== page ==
Single Payer Health Care

Here's an eye-opening letter to the editor of The Economist, Jan 22, 2009 issue:


"SIR – Michael Moore’s claim that Cuba has a better health-care system than the United States is not as “ridiculous” as you think (“Health screen”, January 10th). The United States was ranked 37th in the latest report on health care from the World Health Organization, whereas Cuba ranked 39th. I suspect there is little difference between being placed 37th and 39th. However, when productivity is factored in Cuba’s health-care system does indeed seem to be more effective than America’s. America spends 15% of GDP on health care (which works out at $6,700 per person in 2006 dollars) while Cuba spends 8% ($360 per person). Most businesses would consider themselves better than their competitors if they delivered an equivalent product or service at one-twentieth the cost. Kenneth McLeod, Chair, Department of bioengineering, Binghamton University"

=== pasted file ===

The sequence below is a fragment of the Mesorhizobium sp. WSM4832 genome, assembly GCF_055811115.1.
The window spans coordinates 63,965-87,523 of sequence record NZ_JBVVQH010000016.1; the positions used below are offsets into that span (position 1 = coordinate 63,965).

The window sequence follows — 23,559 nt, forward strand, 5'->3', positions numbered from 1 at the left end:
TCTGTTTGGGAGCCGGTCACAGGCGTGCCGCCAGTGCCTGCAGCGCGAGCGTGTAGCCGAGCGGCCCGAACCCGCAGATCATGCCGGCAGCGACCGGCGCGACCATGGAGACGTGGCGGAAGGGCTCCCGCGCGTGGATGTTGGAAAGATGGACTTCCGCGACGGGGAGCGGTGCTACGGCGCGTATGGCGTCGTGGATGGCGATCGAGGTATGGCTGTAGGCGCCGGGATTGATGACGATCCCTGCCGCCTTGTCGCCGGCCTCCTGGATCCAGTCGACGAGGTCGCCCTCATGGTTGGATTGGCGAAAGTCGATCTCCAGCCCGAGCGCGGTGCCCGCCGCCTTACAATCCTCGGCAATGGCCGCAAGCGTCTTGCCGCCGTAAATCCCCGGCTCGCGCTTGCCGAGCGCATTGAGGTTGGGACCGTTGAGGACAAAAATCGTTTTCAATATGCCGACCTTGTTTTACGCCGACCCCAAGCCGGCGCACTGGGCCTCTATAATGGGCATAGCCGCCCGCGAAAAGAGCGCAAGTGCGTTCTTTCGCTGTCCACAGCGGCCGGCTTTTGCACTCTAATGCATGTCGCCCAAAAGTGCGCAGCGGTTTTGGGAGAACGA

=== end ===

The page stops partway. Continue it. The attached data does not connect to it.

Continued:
People here in the US don't hear such things because there is a Media Blackout on Single-Payer Healthcare (3/6/2009) The AARP represents insurance companies more than it does seniors. Media is a problem that may need to be fixed before healthcare.

More than 60 lawmakers have co-sponsored H.R. 676, the single-payer bill in Congress, but media never talks about it. Given the high level of popular support the policy enjoys, that's all the more reason it should be front and center in the public debate about the future of healthcare.

The Republicans on talk radio, when they are not considering rebellion, call this socialism. Bear in mind that they are dispensing cool-aid for the corporate elite and the last thing that they would tolerate is a thoughtful discussion of optimal division of responsibilities between the public and private sectors.

Who Prefers a Public Health Insurance Option?

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